IDReC research contributes to knowledge about the two most globally important zoonoses
by Charlotte Bolwell
ILRI and collaborators recently submitted a report to the Department for International Development in the UK that highlighted that the zoonotic disease burden is greatest for the poorest people in the world. As part of this study zoonotic diseases were ranked in terms of their impact on humans and livestock; this process clearly showed gastrointestinal diseases are the most important class of zoonotic disease, with leptospirosis taking the second position on the list. IDReC has well established research programmes in zoonotic gastrointestinal disease and leptospirosis incorporating a wide range of approaches including large scale case-control studies, source attribution modelling, spatial and temporal disease dynamic modelling and studies of disease emergence and evolution.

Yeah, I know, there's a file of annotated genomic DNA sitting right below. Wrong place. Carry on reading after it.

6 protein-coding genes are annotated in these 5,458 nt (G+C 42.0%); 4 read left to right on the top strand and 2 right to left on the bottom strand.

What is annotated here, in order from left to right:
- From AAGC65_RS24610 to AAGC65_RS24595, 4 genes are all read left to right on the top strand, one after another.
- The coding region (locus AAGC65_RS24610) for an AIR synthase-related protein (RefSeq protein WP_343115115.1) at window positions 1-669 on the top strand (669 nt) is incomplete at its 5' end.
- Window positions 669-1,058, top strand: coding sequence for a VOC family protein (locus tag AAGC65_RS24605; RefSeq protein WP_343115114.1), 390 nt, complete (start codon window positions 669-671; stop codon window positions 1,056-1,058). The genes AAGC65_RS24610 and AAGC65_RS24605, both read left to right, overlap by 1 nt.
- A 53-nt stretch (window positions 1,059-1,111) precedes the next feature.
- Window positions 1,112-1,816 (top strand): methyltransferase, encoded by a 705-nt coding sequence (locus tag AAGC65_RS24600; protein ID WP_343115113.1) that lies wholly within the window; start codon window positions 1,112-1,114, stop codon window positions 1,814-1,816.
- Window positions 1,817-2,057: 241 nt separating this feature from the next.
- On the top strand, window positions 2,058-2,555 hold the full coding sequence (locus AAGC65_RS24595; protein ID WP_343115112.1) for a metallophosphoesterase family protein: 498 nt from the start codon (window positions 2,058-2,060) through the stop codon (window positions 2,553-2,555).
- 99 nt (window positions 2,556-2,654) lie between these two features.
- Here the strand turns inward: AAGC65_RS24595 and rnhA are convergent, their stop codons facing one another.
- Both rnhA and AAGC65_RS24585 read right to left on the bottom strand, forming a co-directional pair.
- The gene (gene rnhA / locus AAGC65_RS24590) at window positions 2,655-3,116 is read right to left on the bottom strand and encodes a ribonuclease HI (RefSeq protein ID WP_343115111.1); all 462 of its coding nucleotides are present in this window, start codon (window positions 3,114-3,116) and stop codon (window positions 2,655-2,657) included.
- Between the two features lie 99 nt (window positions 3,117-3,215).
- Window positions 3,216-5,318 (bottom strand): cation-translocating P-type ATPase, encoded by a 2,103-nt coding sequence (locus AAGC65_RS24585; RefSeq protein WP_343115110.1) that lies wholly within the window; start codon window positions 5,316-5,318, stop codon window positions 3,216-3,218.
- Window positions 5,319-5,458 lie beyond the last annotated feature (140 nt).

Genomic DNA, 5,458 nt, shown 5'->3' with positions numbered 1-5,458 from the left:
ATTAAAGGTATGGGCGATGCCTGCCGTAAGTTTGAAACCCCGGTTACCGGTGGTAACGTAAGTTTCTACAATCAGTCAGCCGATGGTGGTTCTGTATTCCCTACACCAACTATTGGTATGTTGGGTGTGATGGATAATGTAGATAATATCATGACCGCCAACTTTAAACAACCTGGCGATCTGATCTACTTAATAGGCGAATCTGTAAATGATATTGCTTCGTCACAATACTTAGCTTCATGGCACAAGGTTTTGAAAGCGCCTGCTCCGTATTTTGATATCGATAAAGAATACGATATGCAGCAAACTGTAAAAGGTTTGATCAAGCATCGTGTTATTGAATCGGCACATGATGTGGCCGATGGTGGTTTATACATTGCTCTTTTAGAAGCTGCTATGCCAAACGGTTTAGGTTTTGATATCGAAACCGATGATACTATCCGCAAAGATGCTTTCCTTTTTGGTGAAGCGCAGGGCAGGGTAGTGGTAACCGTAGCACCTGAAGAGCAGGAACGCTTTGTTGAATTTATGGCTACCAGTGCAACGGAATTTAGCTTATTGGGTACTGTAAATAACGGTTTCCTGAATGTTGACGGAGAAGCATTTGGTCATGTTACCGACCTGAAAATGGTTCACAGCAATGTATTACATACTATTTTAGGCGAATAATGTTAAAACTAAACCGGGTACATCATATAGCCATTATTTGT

The leptospirosis team are involved with assessing the appropriateness of farm vaccination protocols, and evaluating the economic impact of subclinical infections in various stock classes with recent trials demonstrating lower carcass weights at slaughter and poorer reproduction rates in infected farmed deer herds. A much underdiagnosed disease both in humans and animals, another area of research encompasses evaluating the value of a variety of diagnostic tests at differing stages of the disease in both humans and animals.
The full ILRI report is available here: Mapping of poverty and likely zoonoses hotspots: Report to the Department for International Development